The fear we're addressing is about an unusual neurological disorder called Guillian Barre Syndrome. You may have heard it mentioned along with the new H1N1 vaccine.
Public health officials are downplaying any fears. But people are concerned. So what is this illness and is there reason to worry?
Doree Cozi, 49, is a pilates instructor. Shannon nelson, 20, is a Chicago college student and artist. They're women with one thing in common, a rare and crippling neurological disease called Guillain-Barre syndrome. It left both with severe muscle weakness. Doree couldn't move from the neck down. For Shannon the experience was just as traumatizing.
"I couldn't even sit up in bed. I couldn't smile, I couldn't even close my eyes," said Shannon.
Guillain-Barre Syndrom or GBS is a serious disorder where the body's immune system mistakenly attacks part of the nervous system.
Symptoms get worse quickly. For Doree there was concern she wouldn't be able to breathe.
"If we don't start treating you, you are going to be on a ventilato," said Doree. Shannon blames the cervical cancer vaccine Gardasil because one week after the injection parts of her body started going numb.
"It has to be the vaccine what else would it be," said Shanon.
There have been other reports like Shannons but the centers for disease control and prevention say there is no indication Gardasil increases the rate of GBS.
Researchers don't know a lot about what triggers Guillian-Barre Syndrome but in some cases vaccines are suspected. And that has people worried because back in 1976 the swine flu shot was associated with reports of hundreds of people coming down with Guillain-Barre. A few people died.
It's not clear if the vaccine was to blame but the inoculations were stopped.
Professor Raymond Roos has studied GBS.
"To a great extent one should be concerned about this," said Dr. Roos. "I think the attention is appropriate but I hope it doesn't prevent people from taking the vaccine because I think it's advisable."
Roos doesn't expect a repeat of 1976. He says the techniques for rapidly making vaccines in the 1970s were much less sophisticated. The government has determined the H1N1 vaccine is safe and will be closely monitoring for dangerous side effects.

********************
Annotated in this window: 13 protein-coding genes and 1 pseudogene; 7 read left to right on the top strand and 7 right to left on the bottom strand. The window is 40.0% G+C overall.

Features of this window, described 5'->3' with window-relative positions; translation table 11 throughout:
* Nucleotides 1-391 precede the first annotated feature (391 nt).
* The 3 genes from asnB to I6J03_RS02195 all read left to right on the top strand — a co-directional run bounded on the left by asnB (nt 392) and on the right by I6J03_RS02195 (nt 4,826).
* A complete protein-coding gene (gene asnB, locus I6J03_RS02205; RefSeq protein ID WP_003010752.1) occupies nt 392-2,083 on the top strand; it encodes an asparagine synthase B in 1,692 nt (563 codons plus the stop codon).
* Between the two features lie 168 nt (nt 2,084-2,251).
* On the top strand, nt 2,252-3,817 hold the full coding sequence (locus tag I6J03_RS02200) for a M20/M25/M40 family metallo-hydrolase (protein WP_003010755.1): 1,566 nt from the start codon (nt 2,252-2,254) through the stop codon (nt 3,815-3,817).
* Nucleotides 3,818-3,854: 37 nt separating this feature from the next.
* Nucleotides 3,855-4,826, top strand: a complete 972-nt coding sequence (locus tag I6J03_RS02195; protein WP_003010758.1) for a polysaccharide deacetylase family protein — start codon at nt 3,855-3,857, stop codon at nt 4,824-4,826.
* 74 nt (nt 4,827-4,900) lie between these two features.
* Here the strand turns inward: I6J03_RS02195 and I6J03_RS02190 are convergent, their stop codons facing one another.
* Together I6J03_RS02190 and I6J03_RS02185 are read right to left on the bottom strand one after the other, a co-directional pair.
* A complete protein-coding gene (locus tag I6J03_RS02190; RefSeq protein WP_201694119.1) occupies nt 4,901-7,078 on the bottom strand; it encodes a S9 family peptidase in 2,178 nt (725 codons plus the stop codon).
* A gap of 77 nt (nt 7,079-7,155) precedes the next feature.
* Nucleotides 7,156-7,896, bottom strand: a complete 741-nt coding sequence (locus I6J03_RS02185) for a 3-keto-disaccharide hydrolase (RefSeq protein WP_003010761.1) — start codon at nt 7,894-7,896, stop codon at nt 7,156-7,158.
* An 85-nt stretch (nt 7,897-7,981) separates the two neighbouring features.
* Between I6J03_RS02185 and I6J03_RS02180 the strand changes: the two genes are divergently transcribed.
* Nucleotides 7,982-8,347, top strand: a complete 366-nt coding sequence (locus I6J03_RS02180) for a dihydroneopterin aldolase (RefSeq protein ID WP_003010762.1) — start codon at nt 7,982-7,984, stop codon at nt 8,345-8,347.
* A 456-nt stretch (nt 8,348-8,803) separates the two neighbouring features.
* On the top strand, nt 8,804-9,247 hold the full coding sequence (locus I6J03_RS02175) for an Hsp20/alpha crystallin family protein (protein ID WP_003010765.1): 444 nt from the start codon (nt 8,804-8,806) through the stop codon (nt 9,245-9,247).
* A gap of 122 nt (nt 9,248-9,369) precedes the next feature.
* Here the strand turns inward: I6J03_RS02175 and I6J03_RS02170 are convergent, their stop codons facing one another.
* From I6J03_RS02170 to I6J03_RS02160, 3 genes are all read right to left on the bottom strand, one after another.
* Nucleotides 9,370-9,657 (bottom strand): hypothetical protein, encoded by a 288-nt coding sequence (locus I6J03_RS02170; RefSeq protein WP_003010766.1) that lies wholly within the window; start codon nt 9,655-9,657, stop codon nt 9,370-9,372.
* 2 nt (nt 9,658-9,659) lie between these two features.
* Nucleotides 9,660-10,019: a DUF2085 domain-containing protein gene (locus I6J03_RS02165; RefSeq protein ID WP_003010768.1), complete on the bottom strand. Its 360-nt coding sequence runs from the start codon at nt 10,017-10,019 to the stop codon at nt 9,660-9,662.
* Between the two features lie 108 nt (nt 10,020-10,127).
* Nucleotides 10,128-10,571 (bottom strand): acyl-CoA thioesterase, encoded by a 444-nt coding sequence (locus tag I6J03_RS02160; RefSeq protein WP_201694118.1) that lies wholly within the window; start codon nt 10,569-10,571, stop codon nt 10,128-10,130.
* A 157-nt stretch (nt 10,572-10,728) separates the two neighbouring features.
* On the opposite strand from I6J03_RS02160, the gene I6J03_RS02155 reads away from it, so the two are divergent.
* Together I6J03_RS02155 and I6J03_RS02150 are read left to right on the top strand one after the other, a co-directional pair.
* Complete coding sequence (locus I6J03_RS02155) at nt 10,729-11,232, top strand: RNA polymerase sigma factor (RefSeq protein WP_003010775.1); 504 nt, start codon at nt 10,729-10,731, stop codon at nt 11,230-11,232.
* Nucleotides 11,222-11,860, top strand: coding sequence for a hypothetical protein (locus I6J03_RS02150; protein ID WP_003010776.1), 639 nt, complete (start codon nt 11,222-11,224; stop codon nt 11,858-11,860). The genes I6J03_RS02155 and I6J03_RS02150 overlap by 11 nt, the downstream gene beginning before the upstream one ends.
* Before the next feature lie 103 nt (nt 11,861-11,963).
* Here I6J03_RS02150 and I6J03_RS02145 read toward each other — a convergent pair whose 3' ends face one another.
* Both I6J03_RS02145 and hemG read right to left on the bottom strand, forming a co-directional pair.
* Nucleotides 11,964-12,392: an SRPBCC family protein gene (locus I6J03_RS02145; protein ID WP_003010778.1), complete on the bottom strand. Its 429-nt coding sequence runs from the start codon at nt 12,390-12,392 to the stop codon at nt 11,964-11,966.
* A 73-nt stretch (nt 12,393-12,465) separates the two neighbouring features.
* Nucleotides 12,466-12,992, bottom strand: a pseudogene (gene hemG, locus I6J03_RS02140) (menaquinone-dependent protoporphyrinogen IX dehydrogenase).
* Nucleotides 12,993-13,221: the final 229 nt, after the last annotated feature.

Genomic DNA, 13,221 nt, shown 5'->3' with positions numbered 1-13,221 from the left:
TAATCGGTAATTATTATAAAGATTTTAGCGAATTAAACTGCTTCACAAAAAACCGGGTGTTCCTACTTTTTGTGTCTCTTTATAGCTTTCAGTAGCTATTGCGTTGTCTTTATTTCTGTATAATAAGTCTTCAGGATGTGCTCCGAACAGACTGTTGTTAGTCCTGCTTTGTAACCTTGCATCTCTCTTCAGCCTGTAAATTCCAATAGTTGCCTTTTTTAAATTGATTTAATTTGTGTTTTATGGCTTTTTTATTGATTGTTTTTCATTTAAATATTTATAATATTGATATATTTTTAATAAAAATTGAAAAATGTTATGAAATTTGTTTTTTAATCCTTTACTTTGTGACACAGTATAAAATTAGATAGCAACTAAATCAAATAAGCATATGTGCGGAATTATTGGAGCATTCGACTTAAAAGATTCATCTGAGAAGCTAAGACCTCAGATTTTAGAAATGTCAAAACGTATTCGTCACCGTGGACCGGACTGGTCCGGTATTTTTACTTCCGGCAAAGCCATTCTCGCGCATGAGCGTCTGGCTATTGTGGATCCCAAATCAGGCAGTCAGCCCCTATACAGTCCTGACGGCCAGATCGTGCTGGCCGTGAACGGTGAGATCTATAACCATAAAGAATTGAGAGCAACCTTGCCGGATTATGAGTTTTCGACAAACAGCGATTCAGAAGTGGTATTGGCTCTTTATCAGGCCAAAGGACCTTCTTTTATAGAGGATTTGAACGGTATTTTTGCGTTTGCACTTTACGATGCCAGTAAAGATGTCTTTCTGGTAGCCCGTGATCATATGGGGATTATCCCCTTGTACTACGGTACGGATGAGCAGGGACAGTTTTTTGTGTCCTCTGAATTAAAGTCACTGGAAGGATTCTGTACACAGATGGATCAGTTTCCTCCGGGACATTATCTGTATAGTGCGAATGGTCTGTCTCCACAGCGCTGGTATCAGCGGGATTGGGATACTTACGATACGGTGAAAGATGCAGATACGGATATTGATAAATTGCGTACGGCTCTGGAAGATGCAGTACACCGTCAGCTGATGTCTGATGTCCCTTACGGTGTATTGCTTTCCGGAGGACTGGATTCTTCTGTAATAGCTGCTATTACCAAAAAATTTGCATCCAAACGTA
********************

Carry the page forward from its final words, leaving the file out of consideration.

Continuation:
"I plan to line up for the swine flu vaccine myself," said Roos.
Doctors believe this rare illness is much more likely to be triggered by a viral or bacterial infection. Symptoms of muscle weakness can last for weeks or months or years. Most people recover but some have nerve damage and between 5 to 6 percent of people die.
"It does not come on in most cases immediately it usually comes on a week or two following whatever triggered it," said Roos. "We do have some interventions some medical treatment which can accelerate the disease getting better."
"I had not had a flu shot. I did not recall having any kind of virus before I got Guillain-Barre," said Doree.
Doctors say Doree's story is typical. No vaccine involved. It just hit without much explanation. After extensive rehab, she's almost fully recovered.
"I have some tingling occasionally in my hands and feet but other than that it's gone," said Doree.
Past research suggests that one to two people out of every million vaccinated may be at risk of GBS. There are treatments to help speed recovery. It's not contagious and as we said most people fully recover.
Consumers should know that under a document signed by the secretary of health and human services. Vaccine makers and federal officials will be immune from lawsuits that may result from the new swine flu vaccine.
Dr. Raymond Roos
University of Chicago Medical Center
Center for Advanced Medicine
5758 S. Maryland Avenue
Chicago, IL 60637
Office Phone: (773) 702-5659
Dr. Gregory Gruener
Loyola University Medical Center
2160 S. First Ave.
Maywood, IL 60153
GBS/CIDP Foundation International
The Holly Building 104 1/2 Forrest Ave.
Narberth, PA 19072
Tel: 610-667-0131 866-224-3301
Centers for Disease Control and Prevention
Illinois Vaccine Awareness Coalition